American Industry: We Are the Cavalry
This is an open letter to America's managers, executives, and investors.
If America is going to come out of this crisis, it's going to be up to us to make it happen. The cavalry is not going to ride in at the end of the movie to save us.
We are the cavalry.
It's critical to understand the situation we are in. We are not in a recession, economic slowdown, demand slump, or any of those other phrases used to describe the normal variations of the business cycle. We are in a full-blown financial and economic collapse brought about by years of public mismanagement.
There is a political narrative being advanced that the current financial crisis was caused by deregulation. In fact, the opposite is true.
Congress actively encouraged the origination and securitization of subprime loans, and it is to no one's surprise that the most regulated entities in the system -- the FDIC-insured banks, the investment banks, and Freddie Mac and Fannie Mae -- ended up holding this worthless paper, going under, and getting bailed out.
Then we were told by the same Congress that created the problem, and then failed to act as it worsened, that the remedy for a massive misallocation of trillions of dollars of wealth is to spend trillions more to bail out the guilty. The public recoiled and responded with protests in 100 cities. Still, the bill passed within two weeks, supported by the presidential nominees of both parties.
Upon taking office, the new president promised to make economic recovery his top priority and announced one more stimulus, the largest yet, that would create or save three to five million jobs by directing funds into shovel-ready projects. Four months later, less than six percent of the funds have been spent, two million more jobs have been lost, and the vice president charged with overseeing this fiscal outlay has only the lame excuse that "everyone guessed wrong."
Still, more fools are asked to suffer gladly.
If the new president and the same old Congress and administration officials have any deeper understanding of economic or fiscal issues that they did in the past, they are hiding it well. The new budget threatens to turn a banking crisis into a currency crisis by piling up seven trillion dollars of new debt in the next several years, backed by nothing except the conceit that the world's investors have no choice but to double down on a failed financial system.
To add insult to injury, this summer's legislative agenda brings far higher energy taxes, higher taxes on business and investment, health care taxes and mandates, anti-industry regulations, and unionization policies. All will collectively hammer the economy and transfer more resources from a shrinking productive sector to the government, labor unions, special interests, and other political constituencies, all under the guise of fairness.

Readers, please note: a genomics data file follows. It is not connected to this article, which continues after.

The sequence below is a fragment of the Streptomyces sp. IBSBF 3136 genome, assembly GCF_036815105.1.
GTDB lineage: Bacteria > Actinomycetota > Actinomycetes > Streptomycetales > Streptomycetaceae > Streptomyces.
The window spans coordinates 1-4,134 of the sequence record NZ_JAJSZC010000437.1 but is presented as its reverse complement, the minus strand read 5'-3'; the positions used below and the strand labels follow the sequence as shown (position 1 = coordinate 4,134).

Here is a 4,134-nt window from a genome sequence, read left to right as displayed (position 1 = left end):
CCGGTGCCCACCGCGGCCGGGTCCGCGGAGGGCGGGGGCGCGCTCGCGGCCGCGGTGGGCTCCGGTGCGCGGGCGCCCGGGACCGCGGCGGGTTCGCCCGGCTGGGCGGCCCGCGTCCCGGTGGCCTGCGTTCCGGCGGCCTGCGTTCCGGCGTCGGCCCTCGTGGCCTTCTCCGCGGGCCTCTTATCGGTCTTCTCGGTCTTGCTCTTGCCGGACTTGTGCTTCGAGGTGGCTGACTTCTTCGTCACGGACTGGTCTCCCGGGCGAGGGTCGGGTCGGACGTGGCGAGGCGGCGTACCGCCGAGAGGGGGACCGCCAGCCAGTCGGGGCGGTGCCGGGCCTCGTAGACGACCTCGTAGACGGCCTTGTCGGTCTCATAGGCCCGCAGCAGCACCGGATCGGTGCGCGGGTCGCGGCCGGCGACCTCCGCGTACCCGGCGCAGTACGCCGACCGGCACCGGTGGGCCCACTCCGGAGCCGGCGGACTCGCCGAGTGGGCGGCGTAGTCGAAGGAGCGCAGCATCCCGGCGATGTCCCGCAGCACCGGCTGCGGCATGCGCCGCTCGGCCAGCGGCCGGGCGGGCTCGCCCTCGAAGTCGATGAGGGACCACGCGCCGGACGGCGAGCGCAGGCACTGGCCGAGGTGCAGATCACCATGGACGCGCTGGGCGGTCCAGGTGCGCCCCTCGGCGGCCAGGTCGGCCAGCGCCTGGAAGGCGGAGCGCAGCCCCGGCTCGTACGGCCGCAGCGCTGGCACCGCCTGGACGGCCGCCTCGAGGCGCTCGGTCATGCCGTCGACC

While reasonable people can disagree on the role and responsibilities of the public sector, it defies logic to assert that the U.S. government can provide everyone with better health care, education, or other public services when the economy is shrinking. This year federal tax collections are down 30 percent and lower stock prices have blown huge holes in public pension funds. A universal truth is that healthy economies provide higher standards of living and vice versa.
Yet the administration persists in divisive political oratory that positions labor and the public sector against management and capital. Companies with legal and profitable foreign subsidiaries are labeled tax cheats. Bond investors that protest after getting their payouts slashed by government auto czars are called greedy and even threatened. A crusade is under way against executive compensation, years after Franklin Raines was allowed to exit Fannie Mae with tens of millions in the bank.
And inside and outside of Congress, failure has been institutionalized. Barney Frank and Chris Dodd still have their jobs and are responsible for reform. The failed regulators at the Treasury and the Fed are given vast new powers. The bankrupt health care programs are expanded every year. The comically named Bank of America is bigger than before, now owning Countrywide and Merrill Lynch, and flush with more than $160B of taxpayer money and guarantees.
The bankrupt General Motors and Chrysler can now sell their wares with taxpayer-funded incentives, financing, and warranties. In the finance, transportation, energy, and health care sectors, government will own the largest firms in the market and also be tasked with regulating those industries, a dangerous conflict of interest.
Its time to face the reality that our leadership will not fix the problem -- indeed, they are incapable of anything except making the situation worse. We are the only ones capable of moving America out of the crisis that it is in, and it is past time for us to act.
In part two of this letter, we list seven things that you must do to help turn this situation around.